31 475 George, 1871. Built in the Victorian Gothic style, this house has many Classical revival features. At the rear of the property stands the original carriage house, with wood and cast-iron box stalls, a louvered lantern, and a pigeon loft.

32 Grand Trunk Railway Station, 1911. Cobourg was fortunate to be located on the mainline of the Grand Trunk Railway, which by 1859 stretched all the way from Portland, Maine to Chicago. This substantial building was constructed in the Romanesque style and, completely restored in 1993, still continues its original role as the VIA passenger station.

33 18 Spencer East, "The Poplars", 1827. Built by John Spencer, the first Sheriff of Northumberland County, later owned for over century by the Daintry family. This is now Cobourg's oldest surviving house, retaining its original exterior character. It is an important example of the Regency style with its original door and well-proportioned hip-roof porch. The bow windows on either side of the front door are rare in Canada.

34 420 Division, "Woodlawn", 1835. Residence of George Perry, son of Ebenezer Perry, Chairman of the Board of Police, the first governing body of the Town. It is an outstanding example of Regency taste with its contrasting window sizes on the first and second floors, sweeping galleries, low hip roof, and tall chimneys. The entrance door is probably one of the finest in Ontario. It is now an Inn.

35 St. Michael's Church, 1895. Designed by J. Belcher of Peterborough, this Basilican structure is in the Romanesque style. The barrel-vaulted ceiling is supported by eight Ionic columns and matching wall pilasters. The decoration of the church and the Stations of the Cross date from 1913, by PC. Brown, a Toronto artist. This was the parish of Cobourg native, Father Francis Duffy, who achieved fame as chaplain of the American "Fighting 69th" Regiment in World War I, and as pastor of Holy Cross Church in the heart of New York's Broadway theatre district.

36 411 John, "Girton Cottage", c. 1857. A well-proportioned house built by William Hitchins, a well-to-do chandler. Of special interest are the unusually fine dormer windows, and an elaborate iron fence of later date.

37 359 Division, 1850. This is one of the best surviving examples of mid-nineteenth century frame construction in Cobourg. It was built by William Grieve in the Georgian style.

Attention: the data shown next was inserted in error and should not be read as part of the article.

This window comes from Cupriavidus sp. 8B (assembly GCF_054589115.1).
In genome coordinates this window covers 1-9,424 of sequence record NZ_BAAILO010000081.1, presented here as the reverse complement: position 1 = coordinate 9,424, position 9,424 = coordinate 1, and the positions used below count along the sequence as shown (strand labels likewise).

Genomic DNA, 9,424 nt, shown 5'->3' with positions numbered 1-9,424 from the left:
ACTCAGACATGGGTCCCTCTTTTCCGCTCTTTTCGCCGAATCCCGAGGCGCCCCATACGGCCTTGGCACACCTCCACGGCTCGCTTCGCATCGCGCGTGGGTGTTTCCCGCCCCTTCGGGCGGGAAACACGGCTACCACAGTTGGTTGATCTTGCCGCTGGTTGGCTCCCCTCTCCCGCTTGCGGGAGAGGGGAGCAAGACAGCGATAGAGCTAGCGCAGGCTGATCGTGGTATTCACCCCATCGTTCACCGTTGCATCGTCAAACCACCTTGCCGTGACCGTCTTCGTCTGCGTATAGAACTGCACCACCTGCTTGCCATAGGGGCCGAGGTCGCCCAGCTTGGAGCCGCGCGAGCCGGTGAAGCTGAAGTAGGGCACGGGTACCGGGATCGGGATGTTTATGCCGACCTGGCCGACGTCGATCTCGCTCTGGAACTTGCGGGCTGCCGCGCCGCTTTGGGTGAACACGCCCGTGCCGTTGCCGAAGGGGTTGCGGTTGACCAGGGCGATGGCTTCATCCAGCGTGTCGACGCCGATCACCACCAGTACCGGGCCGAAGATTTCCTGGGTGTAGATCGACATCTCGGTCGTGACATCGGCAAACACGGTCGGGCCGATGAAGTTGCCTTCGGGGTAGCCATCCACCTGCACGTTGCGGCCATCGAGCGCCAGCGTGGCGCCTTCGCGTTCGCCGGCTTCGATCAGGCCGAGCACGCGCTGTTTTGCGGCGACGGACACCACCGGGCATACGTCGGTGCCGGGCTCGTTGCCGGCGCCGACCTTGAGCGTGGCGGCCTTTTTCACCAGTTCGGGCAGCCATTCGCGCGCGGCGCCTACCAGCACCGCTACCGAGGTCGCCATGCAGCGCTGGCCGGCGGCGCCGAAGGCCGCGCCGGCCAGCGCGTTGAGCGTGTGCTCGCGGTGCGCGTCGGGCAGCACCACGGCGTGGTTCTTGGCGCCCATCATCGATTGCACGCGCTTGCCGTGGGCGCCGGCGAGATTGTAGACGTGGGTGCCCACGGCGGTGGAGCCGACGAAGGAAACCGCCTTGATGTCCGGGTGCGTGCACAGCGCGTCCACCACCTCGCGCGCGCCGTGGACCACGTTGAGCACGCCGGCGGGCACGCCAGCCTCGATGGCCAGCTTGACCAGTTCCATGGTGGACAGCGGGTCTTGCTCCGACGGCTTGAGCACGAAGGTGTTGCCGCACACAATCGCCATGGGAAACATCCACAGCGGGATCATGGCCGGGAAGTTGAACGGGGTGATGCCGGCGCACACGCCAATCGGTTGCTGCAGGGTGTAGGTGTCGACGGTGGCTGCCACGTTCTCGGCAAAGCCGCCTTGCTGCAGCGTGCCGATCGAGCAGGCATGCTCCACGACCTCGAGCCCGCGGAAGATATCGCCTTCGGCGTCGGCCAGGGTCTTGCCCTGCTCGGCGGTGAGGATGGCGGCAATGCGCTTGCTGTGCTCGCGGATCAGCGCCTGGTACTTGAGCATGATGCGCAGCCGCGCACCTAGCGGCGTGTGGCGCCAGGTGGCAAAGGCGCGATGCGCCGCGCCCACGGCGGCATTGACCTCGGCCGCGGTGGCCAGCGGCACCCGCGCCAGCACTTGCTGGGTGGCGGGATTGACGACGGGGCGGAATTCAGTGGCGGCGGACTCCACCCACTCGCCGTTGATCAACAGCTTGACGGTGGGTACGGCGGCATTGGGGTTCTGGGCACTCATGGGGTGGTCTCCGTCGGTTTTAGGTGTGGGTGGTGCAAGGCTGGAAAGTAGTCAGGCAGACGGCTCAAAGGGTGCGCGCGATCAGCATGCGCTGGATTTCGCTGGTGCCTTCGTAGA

38 318-326 Division. An interesting grouping of early frame buildings, both commercial and residential, dating from the 1840's to 1850's. The builder was William Grieve whose residence was at 359 Division.

39 345-351 Division, "Campbell Terrace". Terrace housing was not common in Cobourg, but of the few examples this is the finest. The south part was constructed in the 1850's, while the north part was added in the early 1870's.

40 297 Division, c. 1842. Dr. James Gilchrist built this house as his office and residence. Gilchrist's brother John was the first physician licensed in Upper Canada.

41 10 Chapel, c. 1849. This house exhibits good Georgian features - balanced facade, medium-pitched roof, and robust end chimneys. Its rather heavy and severe doorway, with its single panel, is characteristic of the Greek Revival style.

42 Trinity United Church, 1852. The site of the first Wesleyan Methodist Chapel, erected in 1824. The present church building was designed by William Storm, but in 1901 was extensively renovated and decorated with new woodwork and stained glass, by Power & Son. Egerton Ryerson, founder of Victoria College, was the Minister from 1826-27.

East Tour

King Street, east to McGill. Most of the original 19th century buildings in downtown Cobourg along both sides of King Street are still intact and display some excellent examples of early and late Victorian commercial architecture.

43 2 King East, "The Phoenix Block", 1880. This imposing building occupies the north-east corner of King and Division, Cobourg's commercial heart. Note the neo-classical ornamentation.

44 20 King East, "Albion Hotel", 1873. With the sun at the right angle, you may still see the name of this 19th century commercial hotel etched on the facade.

45 35 King East, 1837. One of the earliest of Cobourg's Georgian commercial buildings. A Victorian-style verandah was added later.

46 60 King St. East, Park Theatre, 1948. One of Cobourg's more interesting buildings dating from the mid-20th century, built just as television was beginning to undermine the golden age of the movies. Note the Art Moderne influence in the curvaceous facade and glass brick, vertical window treatment, exterior signage, and interior ceiling decoration. Recently restored as a theatre.

College Street, King to University. This fine residential street, its broad tree-lined boulevards crowned by Victoria College, displays an eclectic, but appealing mix of 19th and early 20th century architectural styles.

47 St. Peter's Church, 1854. Established in 1818, St. Peter's was one of the earliest Anglican parishes in Upper Canada. The first frame church was built in 1820. In 1844, the front facade and tower, designed by Henry Bowyer Lane, was added. The present church building was constructed around the original frame structure in 1854 to the design of Kivas Tully. The chancel was extended in 1877 and the parish hall built in 1888, designed by Darling & Curry, architects. Another renovation was completed in the 1970's under the supervision of architect Napier Simpson. The Rectory to the east was completed in 1877.

48 272 College, 1903. This Edwardian style townhouse was built by Mary Cruso Buck, widow of Roe Buck, son of one of Cobourg's earliest settlers and tavern owner, Elijah Buck. Of note is the classic revival portico and roof line and the Art Nouveau detailing in the leaded glass and interior. 326 College is by the same builder.

49 284 College, c. 1850. This house, built by merchant William York, is of Brunswick construction. In 1870, it was enlarged and remodelled as a Classic Revival cottage with porticoed entrance and a glazed Regency porch to the rear. A cobblestone and iron fence adds charm.